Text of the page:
The Best of The Economist – January 2014

Social networks: Unfriending mum and dadFears that teenagers are deserting Facebook are overblown. Not long after being snapped up by News Corporation in 2005, MySpace became a much emptier space when many teenagers who had used the social network to share music and photos of themselves in various states of undress decided it was no longer the cool place to be online. A recent blog post has sparked a debate about whether Facebook, which has 1.2 billion users, is suffering a similar exodus.

Gary Shteyngart’s memoir: A striver’s tale Gary Shteyngery, who emigrated from the Soviet Union to America in 1978, when he was seven years old, has published three award-winning, bestselling, critically acclaimed works of fiction. “The Russian Debutante’s Handbook” had all the benefits and drawbacks of a first novel: immense energy, huge ambition and a plot that more or less came off the rails in the last third of the book. Since then he has produced two other books, “Absurdistan” and “Super Sad True Love Story”. These are more controlled, but retain the author’s characteristic lunatic sense of humour.

Jewishness: Who is a Jew? This question is becoming ever more pressing for Jews around the world. It looks like a religious issue, but is bound up with history, Israeli politics and the rhythms of the diaspora. Addressing it means deciding whether assimilation is a mortal threat, as many Jews think, or a phenomenon to be accommodated. The struggle over the answer will shape Israel’s society, its relations with Jews elsewhere, and the size and complexion of the global Jewish community.

 Technology and jobs: Coming to an office near youThe effect of today’s technology on tomorrow’s jobs will be immense—and no country is ready for it. Innovation, the elixir of progress, has always cost people their jobs. In the Industrial Revolution artisan weavers were swept aside by the mechanical loom. Over the past 30 years the digital revolution has displaced many of the mid-skill jobs that underpinned 20th-century middle-class life. Typists, ticket agents, bank tellers and many production-line jobs have been dispensed with, just as the weavers were.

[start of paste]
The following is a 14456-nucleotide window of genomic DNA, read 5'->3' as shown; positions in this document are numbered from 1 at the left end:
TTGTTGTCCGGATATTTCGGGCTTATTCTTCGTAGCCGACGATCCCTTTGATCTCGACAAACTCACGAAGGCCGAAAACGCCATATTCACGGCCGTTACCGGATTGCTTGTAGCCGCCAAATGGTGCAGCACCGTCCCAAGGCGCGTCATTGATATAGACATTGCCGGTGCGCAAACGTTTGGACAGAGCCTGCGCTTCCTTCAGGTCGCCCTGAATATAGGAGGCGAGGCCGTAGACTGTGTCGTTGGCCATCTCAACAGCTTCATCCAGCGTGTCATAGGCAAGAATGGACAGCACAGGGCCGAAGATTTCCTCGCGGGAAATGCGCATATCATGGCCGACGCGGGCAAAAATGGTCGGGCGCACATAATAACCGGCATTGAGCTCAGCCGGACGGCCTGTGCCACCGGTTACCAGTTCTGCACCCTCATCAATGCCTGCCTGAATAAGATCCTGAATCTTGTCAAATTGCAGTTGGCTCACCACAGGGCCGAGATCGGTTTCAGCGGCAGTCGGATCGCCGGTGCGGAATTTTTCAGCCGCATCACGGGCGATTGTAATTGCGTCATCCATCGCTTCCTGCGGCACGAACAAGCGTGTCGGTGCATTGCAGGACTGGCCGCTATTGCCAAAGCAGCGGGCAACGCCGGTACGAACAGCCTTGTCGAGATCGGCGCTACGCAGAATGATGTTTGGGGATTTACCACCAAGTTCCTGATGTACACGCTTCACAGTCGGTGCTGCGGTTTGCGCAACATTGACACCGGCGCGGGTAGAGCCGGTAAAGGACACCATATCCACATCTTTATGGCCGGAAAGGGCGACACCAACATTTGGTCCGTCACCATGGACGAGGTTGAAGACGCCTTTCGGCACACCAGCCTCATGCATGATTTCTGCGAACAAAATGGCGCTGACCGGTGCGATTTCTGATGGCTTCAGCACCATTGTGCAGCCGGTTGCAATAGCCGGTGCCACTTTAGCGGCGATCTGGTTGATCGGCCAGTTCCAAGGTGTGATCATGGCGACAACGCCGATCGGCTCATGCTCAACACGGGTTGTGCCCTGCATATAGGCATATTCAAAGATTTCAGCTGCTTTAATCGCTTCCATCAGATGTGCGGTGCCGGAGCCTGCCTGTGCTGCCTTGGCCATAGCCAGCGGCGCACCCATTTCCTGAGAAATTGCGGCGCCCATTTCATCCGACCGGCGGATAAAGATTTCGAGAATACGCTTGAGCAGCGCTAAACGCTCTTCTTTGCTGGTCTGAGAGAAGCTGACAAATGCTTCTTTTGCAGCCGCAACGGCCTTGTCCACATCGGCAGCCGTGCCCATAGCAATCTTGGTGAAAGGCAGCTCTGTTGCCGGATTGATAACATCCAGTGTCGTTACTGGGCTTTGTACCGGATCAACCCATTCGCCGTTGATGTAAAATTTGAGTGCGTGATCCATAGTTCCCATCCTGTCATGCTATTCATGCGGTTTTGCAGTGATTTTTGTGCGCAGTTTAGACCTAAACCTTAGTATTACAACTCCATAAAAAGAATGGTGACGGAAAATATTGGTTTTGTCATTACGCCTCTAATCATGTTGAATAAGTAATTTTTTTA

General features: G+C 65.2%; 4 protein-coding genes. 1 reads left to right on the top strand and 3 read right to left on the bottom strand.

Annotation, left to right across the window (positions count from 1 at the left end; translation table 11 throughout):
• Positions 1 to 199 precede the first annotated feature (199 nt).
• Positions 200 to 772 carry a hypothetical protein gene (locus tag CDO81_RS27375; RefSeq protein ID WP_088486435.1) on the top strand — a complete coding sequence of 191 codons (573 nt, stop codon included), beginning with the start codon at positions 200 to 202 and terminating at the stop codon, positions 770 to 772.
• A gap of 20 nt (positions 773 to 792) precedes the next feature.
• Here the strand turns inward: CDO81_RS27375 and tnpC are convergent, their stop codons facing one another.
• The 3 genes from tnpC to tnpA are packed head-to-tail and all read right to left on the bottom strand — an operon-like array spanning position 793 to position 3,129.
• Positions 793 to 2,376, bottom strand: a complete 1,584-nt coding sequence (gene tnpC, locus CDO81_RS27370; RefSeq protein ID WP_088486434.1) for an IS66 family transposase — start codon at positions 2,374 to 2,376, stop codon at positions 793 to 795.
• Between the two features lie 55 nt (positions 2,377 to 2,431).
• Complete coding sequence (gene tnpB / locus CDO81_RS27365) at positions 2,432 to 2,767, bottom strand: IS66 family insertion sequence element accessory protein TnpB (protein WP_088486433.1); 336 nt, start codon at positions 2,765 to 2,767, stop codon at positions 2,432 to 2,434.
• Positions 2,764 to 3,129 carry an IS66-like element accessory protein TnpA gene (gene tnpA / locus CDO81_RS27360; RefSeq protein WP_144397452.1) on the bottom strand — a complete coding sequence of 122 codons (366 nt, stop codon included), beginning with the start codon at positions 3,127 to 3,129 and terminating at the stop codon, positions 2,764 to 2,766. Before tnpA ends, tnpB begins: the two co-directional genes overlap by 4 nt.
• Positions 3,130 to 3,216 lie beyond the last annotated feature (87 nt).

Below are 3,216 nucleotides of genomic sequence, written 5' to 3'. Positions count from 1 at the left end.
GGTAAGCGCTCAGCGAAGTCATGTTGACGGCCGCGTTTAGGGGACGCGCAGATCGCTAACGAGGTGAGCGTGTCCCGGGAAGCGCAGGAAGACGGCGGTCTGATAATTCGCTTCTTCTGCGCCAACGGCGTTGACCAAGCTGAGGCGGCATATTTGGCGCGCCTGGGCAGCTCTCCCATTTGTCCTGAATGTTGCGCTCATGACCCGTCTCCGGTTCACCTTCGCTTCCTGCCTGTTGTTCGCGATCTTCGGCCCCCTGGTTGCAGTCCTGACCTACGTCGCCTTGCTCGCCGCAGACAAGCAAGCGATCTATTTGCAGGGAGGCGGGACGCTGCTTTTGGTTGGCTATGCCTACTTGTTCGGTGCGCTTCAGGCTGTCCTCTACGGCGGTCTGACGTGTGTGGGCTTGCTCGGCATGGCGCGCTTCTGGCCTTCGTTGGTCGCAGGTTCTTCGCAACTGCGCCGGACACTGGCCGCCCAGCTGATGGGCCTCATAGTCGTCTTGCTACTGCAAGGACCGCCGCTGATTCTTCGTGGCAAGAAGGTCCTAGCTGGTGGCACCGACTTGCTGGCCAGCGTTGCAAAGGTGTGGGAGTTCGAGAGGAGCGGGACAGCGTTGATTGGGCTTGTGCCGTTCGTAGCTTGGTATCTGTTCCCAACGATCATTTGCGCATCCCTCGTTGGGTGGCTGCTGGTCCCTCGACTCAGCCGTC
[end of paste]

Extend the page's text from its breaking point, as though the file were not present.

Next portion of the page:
Google: The new GE: Google, everywhereWith a string of deals the internet giant has positioned itself to become a big inventor, and reinventor, of hardware. At Google they call it the toothbrush test. Shortly after returning to being the firm’s chief executive in 2011, Larry Page said he wanted it to develop more services that everyone would use at least twice a day, like a toothbrush. Its search engine and its Android operating system for mobile devices pass that test. Now, with a string of recent acquisitions, Google seems to be planning to become as big in hardware as it is in software, developing “toothbrush” products in a variety of areas from robots to cars to domestic-heating controls.

Shares in emerging markets: ScarceInvestors love the promise of high returns from emerging-market equities, but there are not many of them to buy. Especially if you exclude stakes held by governments, the market capitalisation of bourses beyond the rich world is tiny. Just how tiny is apparent from the map below: in many emerging markets, the value of all the freely traded shares of firms that feature in the the local MSCI share index (which typically tracks 85% of local listings) is equivalent to a single Western firm. Thus all the shares available in India are worth roughly the same as Nestlé; Egypt’s are equal to Burger King. This suggests that emerging economies need deeper, more liquid markets—and investors need more perspective.

Lionsgate: Fighting the systemHollywood has a new star studio with a different approach to the film business. When some of Hollywood’s biggest studios were pitched a film based on a book series in which young people fight to the death at the behest of a totalitarian government, they passed on it. Bad call. Lionsgate, a fast-growing independent studio, grabbed it, and five years later “The Hunger Games” is one of the most successful film franchises in cinema history.